1
$\begingroup$

Let $(f_n)$ in $L_p(\Omega)$ $1\leq p< \infty$ and $(g_n)$ bounded in $L_{\infty}(\Omega)$ assume that $f_n \rightarrow f$ in $L_p(\Omega)$ and $g_n \rightarrow g$ a.e. Prove that $$f_ng_n\rightarrow fg$$ in $L_p(\Omega)$.

I have done the following:

Note that $f_ng_n-fg=(f_n-f)g_n+f(g_n-g)$ therefore $$||f_ng_n-fg||_p=||(f_n-f)g_n+f(g_n-g)||_p\leq||f_n-f||_p||g_n||_{\infty}+||f(g_n-g)||_p$$ I know the first term is less than $\epsilon$ (because $f_n$ converges in $L_p(\Omega)$ to $f$) however there is a hint in the book that says $f(g_n-g)\rightarrow 0$ in $L_p(\Omega)$ by the dominated convergence theorem. Is the first part of my reasoning correct? how can I see what the hint is telling me? Thanks in advance.

$\endgroup$
  • 1
    $\begingroup$ Are you asking how the $L_p$ convergence is shown from the dominated convergence theorem? Because if you show that the hint is true then the second term will also be smaller then $\epsilon$ for $n$ large. $\endgroup$ – Keen-ameteur Jan 9 at 20:02
  • $\begingroup$ yes but i made another advance, since $g_n\rightarrow g$ a.e. can i say that $fg_n\rightarrow fg$ a.e. ???? Because if so, since i have that $|fg_n|^p\leq M^p|f|^p$ then I can use dominated convergence. $\endgroup$ – Alfdav Jan 9 at 20:16
  • $\begingroup$ The first thing you wrote is true, but I'm not sure you can say the latter simply follows from dominated convergence theorem, because I think you need to bound $\vert f(g-g_n) \vert^p $ instead of $\vert fg_n\vert^p$. $\endgroup$ – Keen-ameteur Jan 9 at 20:24
  • $\begingroup$ $f(g_n-g)=fg_n-fg$ if the first one is bounded that is $|fg_n|^p\leq M^p|f|^p$ and converges a.e. to the second one that is $fg$ then by dominated convergence $fg$ belongs in $L_p$ and $||f(g_n-g)||_p=||fg_n-fg||_p<\epsilon$ $\endgroup$ – Alfdav Jan 9 at 20:41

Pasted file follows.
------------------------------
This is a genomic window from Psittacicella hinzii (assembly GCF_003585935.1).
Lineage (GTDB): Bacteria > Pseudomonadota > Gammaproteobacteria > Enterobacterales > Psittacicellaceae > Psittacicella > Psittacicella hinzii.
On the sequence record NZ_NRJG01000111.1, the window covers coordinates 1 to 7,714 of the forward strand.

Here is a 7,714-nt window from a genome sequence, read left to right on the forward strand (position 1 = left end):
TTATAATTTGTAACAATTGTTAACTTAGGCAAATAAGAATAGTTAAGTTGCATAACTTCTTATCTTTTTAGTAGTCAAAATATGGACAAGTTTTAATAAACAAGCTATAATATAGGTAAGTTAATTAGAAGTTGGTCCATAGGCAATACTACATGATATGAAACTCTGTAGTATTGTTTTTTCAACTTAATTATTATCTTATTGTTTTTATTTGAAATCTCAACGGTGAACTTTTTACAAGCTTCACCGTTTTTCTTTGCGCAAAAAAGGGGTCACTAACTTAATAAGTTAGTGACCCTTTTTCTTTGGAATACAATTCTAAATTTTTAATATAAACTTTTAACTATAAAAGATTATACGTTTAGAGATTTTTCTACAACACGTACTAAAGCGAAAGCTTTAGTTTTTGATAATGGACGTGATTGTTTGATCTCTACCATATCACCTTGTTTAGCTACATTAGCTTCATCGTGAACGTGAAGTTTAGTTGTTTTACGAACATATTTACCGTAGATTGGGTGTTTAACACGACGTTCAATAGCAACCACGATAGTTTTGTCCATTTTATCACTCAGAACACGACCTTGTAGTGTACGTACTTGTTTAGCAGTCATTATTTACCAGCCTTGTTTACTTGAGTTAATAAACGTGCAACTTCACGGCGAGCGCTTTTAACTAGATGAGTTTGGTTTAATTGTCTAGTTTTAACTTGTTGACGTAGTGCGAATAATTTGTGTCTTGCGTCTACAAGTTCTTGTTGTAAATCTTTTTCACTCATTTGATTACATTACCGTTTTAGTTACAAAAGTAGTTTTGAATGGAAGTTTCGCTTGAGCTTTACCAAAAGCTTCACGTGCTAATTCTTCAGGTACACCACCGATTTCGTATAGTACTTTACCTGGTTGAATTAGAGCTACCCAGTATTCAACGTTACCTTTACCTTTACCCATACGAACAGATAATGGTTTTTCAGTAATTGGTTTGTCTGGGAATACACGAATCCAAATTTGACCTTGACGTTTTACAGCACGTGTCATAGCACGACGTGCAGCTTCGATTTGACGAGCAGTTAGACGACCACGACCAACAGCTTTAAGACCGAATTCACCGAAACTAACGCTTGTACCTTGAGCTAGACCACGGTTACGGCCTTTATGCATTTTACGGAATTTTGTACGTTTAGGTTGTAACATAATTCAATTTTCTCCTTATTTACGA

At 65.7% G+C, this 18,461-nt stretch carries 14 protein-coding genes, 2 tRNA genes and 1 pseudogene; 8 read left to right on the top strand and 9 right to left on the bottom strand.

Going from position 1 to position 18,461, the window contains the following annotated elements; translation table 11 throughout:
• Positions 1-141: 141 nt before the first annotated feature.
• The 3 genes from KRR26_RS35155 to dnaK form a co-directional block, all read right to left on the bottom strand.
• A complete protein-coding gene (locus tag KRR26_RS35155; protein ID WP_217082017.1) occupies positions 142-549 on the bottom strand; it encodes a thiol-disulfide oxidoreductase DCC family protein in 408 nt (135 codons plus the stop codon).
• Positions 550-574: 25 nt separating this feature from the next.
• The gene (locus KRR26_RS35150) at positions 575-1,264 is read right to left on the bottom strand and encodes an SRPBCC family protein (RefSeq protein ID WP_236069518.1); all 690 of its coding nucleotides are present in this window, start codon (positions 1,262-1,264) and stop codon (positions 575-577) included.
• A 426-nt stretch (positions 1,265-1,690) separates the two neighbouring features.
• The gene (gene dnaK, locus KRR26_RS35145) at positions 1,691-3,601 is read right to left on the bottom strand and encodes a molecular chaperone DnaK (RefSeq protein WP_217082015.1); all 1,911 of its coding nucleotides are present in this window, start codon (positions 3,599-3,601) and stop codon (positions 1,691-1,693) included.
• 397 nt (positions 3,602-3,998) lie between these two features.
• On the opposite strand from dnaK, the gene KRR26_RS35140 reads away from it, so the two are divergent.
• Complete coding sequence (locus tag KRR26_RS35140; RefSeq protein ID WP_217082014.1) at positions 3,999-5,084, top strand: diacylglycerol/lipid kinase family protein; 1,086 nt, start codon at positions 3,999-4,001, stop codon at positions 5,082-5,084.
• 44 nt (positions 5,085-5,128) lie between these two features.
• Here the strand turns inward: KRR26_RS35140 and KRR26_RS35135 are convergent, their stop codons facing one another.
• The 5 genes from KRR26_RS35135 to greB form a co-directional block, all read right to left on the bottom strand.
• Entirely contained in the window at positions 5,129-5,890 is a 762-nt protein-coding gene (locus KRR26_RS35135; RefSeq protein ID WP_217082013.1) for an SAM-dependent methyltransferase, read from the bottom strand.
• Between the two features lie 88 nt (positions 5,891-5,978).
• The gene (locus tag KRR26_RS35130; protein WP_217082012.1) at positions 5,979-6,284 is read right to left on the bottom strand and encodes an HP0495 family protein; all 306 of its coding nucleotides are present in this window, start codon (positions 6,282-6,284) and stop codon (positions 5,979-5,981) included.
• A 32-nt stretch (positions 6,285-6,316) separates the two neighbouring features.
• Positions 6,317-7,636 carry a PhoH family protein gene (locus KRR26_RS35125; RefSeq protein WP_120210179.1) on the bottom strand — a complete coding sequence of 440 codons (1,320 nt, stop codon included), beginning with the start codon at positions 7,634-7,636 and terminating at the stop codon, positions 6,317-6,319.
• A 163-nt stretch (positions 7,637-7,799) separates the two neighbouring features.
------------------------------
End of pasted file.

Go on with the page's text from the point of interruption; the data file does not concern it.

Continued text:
• $\begingroup$ I only needed to know if the a.e. convergence was correct, because I think the dominated convergence theorem applies the way i did it $\endgroup$ – Alfdav Jan 9 at 20:43
1
$\begingroup$

The only remaining thing to is show that $\int_\Omega h_n\to 0$, where $h_n(x)=\left\lvert f(x)\left(g_n(x)-g(x)\right)\right\rvert^p$.

Since $f$ belongs to $\mathbb L^p$, the quantity $\left\lvert f(x) \right\rvert^p$ is finite for almost every $c$ hence the fact that $h_n(x)\to 0$ follows from the implication (if $c\geqslant 0$ and $a_n\to 0$) then $c\cdot a_n\to 0$.

For the domination condition, let $M:=\sup_{n\geqslant 1}\left\lVert g_n\right\rVert_\infty$. Then $\left\lvert g(x)\right\rvert\leqslant M$ for almost every $x$ hence $$\left\lvert h_n(x) \right\rvert\leqslant \left(2M\right)^p\left\lvert f(x) \right\rvert^p \mbox{ a.e.}$$

$\endgroup$

Your Answer

By clicking "Post Your Answer", you acknowledge that you have read our updated terms of service, privacy policy and cookie policy, and that your continued use of the website is subject to these policies.

Not the answer you're looking for? Browse other questions tagged or ask your own question.